Sunday, November 6, 2011

Why are Berliners so hostile?

I can't figure out what the reason is that Berliners are so... hostile and unpleasant. Here are three examples.

1. today: we (my wife, child and I) happen to be in front of the Asia Gourmet takeaway in Hauptbahnhof. We ask for two sets of 4 mini-spring rolls, not noticing that they come obligatorily with noodles. We ask the guy to remove the noodles, saying that we'll pay full price, as if we were buying the noodles (8 Euros). "Geht nicht," says the server. We insist (it costs him nothing! in fact, he saves money on this deal!), and he gives the spring rolls to us, but says nastily, "Nächstes mal, besser lesen." He could just as well have given the spring rolls to us without comment (or even, god forbid, with a smile), but no; there has to be a nasty comment accompanying the hand-over. The guy wasn't German, by the way, he was east Asian. This attitude is more of a feeling, a way of being, in Berlin. You live here long enough, you turn nasty.

2. Some months ago, Deutsche Bahn. My students and I get into the train from the first class side and are standing by the door. A conductor comes along and tells us to move to the second class compartment.  I don't mind that at all, except it's the way they talk. It's nasty and hostile, with an unspoken fuck you. What's the deal? Why is it so hard to say the same thing politely?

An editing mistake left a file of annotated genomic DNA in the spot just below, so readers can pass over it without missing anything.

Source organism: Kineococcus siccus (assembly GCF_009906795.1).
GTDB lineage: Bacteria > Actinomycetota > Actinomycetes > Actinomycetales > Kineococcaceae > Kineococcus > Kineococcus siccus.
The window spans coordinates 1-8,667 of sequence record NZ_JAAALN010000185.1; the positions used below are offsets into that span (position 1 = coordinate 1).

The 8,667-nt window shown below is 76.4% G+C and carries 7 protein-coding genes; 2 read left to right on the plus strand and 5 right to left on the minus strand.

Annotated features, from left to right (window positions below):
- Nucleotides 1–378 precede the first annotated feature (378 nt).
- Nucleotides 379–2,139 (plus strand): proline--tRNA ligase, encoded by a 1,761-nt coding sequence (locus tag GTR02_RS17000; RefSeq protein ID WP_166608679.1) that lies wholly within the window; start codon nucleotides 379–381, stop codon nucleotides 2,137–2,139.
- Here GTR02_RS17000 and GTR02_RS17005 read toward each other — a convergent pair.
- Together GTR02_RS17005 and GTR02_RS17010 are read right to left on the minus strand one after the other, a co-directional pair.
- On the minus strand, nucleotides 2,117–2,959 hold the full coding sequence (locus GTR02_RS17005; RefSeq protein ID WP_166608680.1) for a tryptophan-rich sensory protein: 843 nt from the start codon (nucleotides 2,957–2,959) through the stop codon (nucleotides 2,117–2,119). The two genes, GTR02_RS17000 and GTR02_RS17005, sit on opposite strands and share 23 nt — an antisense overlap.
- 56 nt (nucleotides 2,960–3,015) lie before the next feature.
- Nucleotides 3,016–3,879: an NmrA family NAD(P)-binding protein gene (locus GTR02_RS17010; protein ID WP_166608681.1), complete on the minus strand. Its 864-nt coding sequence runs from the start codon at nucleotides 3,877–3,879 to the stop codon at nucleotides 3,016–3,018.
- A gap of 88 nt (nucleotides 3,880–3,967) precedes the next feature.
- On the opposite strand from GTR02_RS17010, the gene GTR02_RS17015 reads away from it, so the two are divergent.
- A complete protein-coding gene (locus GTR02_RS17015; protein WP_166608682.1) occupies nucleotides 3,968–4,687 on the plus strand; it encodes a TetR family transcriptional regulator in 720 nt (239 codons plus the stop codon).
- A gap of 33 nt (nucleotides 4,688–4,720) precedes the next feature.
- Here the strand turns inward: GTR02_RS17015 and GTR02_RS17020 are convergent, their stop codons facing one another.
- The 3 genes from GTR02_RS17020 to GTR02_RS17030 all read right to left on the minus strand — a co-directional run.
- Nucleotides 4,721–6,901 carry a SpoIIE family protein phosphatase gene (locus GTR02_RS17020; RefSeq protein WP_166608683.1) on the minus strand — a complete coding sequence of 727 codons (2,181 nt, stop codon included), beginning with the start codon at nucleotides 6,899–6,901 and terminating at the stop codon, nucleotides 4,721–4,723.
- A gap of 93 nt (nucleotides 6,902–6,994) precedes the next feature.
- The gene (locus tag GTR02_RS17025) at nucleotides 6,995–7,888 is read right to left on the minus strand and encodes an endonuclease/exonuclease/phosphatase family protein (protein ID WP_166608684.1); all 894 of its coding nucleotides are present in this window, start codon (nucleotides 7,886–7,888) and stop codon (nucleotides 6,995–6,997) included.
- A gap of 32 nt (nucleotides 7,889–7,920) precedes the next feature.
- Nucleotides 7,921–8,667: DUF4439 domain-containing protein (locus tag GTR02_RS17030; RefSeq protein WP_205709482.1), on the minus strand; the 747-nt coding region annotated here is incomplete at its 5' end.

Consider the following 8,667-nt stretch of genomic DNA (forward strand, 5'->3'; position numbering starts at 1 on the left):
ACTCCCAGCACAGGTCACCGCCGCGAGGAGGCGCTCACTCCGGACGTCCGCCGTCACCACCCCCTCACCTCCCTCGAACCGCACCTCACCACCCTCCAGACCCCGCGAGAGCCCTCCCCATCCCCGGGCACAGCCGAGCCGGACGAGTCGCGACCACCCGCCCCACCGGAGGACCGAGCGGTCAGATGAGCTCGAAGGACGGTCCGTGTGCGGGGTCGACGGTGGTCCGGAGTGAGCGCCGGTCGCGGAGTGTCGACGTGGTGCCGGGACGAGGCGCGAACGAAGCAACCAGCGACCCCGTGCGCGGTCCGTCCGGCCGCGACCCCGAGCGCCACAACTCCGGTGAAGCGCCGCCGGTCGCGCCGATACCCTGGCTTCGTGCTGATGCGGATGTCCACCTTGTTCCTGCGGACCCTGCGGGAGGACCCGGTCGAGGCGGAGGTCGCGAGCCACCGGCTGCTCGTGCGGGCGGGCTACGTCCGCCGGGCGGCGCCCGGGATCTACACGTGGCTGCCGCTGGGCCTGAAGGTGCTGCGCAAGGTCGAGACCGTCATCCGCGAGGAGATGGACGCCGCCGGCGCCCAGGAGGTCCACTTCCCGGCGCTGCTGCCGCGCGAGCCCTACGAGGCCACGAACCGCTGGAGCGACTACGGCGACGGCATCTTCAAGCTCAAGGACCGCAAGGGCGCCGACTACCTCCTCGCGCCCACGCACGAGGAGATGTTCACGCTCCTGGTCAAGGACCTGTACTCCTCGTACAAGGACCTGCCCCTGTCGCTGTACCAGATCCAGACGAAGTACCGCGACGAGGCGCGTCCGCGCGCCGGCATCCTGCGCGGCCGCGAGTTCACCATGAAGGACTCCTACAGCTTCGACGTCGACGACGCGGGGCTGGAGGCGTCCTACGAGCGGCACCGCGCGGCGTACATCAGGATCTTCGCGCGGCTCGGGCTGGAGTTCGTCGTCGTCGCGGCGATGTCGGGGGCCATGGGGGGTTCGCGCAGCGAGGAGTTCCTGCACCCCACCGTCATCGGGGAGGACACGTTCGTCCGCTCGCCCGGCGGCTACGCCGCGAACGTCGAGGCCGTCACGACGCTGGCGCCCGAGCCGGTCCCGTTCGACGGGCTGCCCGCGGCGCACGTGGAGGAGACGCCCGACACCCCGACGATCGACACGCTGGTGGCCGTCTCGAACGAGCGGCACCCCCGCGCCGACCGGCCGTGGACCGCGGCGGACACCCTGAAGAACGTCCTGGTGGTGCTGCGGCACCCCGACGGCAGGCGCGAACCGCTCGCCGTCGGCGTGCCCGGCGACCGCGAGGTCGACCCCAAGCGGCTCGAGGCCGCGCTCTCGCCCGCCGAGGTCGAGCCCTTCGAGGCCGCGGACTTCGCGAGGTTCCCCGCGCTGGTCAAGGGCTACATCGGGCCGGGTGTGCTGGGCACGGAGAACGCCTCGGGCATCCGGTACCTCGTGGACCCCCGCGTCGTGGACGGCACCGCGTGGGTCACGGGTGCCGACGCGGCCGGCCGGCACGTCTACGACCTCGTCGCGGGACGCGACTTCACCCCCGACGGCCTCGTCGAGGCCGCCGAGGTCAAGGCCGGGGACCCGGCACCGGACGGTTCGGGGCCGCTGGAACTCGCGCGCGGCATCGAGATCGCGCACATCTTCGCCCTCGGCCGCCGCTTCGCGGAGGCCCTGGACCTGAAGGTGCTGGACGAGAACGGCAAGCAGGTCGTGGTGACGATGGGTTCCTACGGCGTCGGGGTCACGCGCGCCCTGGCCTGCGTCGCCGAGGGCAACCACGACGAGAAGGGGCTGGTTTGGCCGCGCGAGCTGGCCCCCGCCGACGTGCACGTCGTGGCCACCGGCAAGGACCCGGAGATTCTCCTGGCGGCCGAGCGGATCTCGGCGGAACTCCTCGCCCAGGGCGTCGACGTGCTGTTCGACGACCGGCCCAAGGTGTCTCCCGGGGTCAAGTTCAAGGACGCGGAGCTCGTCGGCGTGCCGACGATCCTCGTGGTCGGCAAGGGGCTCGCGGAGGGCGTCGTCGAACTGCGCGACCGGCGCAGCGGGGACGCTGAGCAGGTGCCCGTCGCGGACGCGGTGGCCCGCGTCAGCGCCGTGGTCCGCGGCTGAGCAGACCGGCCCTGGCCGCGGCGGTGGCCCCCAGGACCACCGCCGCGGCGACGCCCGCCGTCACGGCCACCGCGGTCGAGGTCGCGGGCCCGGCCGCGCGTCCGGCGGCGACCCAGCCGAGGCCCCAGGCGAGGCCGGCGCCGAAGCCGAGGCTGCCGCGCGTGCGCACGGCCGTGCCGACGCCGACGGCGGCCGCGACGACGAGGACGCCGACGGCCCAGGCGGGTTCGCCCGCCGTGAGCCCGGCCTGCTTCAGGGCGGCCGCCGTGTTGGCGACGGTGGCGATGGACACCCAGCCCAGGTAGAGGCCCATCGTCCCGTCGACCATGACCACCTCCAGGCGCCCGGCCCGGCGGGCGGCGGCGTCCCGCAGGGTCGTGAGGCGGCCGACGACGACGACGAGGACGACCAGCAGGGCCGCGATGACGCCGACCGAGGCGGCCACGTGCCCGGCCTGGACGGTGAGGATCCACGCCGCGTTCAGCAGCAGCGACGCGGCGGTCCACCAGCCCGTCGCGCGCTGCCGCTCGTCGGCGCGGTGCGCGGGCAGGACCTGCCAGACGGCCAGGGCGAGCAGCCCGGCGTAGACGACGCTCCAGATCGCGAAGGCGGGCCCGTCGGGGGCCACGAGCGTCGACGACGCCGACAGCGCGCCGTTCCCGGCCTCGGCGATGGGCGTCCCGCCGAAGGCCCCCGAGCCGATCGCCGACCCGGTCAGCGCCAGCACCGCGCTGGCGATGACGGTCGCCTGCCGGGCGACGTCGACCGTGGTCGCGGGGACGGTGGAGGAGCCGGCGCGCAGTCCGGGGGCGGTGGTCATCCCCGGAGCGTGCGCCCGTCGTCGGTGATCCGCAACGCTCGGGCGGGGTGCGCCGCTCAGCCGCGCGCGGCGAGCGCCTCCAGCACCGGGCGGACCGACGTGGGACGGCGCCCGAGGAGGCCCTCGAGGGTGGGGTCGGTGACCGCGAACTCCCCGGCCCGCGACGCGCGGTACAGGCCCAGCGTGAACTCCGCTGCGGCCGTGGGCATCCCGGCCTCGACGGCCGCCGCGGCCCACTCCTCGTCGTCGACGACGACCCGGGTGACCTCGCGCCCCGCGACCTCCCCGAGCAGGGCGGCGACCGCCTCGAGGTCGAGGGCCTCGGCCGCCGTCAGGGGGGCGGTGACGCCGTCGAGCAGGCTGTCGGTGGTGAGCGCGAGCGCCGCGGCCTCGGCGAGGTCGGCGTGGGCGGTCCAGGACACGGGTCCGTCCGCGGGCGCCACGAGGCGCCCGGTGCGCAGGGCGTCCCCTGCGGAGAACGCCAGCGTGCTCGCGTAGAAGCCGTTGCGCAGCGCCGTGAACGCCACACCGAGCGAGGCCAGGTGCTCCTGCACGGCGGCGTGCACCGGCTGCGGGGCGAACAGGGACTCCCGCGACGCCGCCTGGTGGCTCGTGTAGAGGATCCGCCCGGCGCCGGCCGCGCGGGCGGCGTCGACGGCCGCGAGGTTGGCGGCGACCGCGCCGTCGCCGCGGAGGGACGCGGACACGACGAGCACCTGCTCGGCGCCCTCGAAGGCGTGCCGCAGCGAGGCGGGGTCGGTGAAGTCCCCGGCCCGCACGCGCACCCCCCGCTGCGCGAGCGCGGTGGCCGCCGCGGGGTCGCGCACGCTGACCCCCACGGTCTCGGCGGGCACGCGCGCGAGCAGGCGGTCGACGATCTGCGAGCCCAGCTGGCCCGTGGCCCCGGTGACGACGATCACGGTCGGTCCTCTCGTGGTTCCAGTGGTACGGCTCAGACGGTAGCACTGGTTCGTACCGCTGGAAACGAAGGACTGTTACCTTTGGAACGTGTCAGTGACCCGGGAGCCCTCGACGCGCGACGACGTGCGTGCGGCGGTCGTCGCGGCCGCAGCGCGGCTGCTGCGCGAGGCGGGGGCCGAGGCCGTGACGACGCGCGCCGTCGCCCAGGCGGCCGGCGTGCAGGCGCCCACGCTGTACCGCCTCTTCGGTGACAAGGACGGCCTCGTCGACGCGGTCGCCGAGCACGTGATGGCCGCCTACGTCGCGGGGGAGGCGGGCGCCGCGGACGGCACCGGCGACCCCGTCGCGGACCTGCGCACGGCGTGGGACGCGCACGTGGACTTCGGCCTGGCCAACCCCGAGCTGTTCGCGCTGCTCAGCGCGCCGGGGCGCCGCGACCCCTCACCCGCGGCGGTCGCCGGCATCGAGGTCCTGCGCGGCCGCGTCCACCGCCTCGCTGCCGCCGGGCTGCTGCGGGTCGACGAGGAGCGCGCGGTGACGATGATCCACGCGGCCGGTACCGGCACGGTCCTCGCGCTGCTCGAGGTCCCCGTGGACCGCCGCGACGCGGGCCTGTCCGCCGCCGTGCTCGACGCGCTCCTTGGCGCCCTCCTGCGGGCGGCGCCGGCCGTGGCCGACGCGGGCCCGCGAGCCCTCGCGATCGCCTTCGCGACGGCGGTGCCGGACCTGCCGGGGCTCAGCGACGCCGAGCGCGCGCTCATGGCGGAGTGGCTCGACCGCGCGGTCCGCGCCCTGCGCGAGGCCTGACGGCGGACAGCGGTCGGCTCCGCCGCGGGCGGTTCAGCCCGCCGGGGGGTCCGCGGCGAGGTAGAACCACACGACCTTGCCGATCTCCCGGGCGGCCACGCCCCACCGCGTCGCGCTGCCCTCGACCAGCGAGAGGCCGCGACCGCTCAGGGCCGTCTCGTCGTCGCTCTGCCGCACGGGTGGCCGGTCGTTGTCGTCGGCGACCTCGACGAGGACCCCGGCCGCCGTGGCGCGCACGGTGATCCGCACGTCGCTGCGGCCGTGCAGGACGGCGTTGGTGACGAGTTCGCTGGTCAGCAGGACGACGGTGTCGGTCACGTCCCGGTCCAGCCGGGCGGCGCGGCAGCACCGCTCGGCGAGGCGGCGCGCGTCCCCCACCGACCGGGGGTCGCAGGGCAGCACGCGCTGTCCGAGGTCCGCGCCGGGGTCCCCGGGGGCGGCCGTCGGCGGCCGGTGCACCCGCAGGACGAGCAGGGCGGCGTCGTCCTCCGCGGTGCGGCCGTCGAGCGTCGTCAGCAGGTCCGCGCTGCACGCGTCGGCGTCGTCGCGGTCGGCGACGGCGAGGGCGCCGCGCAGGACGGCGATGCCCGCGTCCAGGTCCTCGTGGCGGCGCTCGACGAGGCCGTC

3. A year ago, a road-side ice cream shop near our apartment. We buy an ice cream for our son (then four), but we'd already bought two coffees for ourselves. Our son sits down at the chair outside the shop to eat, and we also sit with him. Suddenly the ice cream shop owner comes running out of his shop SHOUTING at us to get the hell out of his shop, because we bought our coffee elsewhere (he doesn't sell coffee). We say, OK, we'll stand outside the perimeter of the shop chairs (these are on the pavement), but he SHOUTS at us again to leave, we can't even stand there. Our son gets so upset he throws the uneaten ice cream into the garbage can and we leave. Wow. He could have asked us to leave POLITELY and WITHOUT SHOUTING AT US; but no,  of course, not. This is Berlin, after all.

I have experienced similar kinds of things in the US, Japan, and in India (but nothing like the shouting ice-cream man), but it's really about the frequency. India (rather, Delhi) is the worst of all places I know. But compared to the US and Japan, the level of unpleasantness in Berlin (Germany?) is amazingly high. Asia Gourmet is never getting me again as a customer, and I will abandon Deutsche Bahn---the Microsoft Windows of train travel---in a heartbeat if their monopoly on train travel is ever broken.  That ice-cream shop was never visited by us.  At this rate we'll have to stop going out of our apartment and order everything over amazon or something (duh: we'll have to deal with the DHL guy then).

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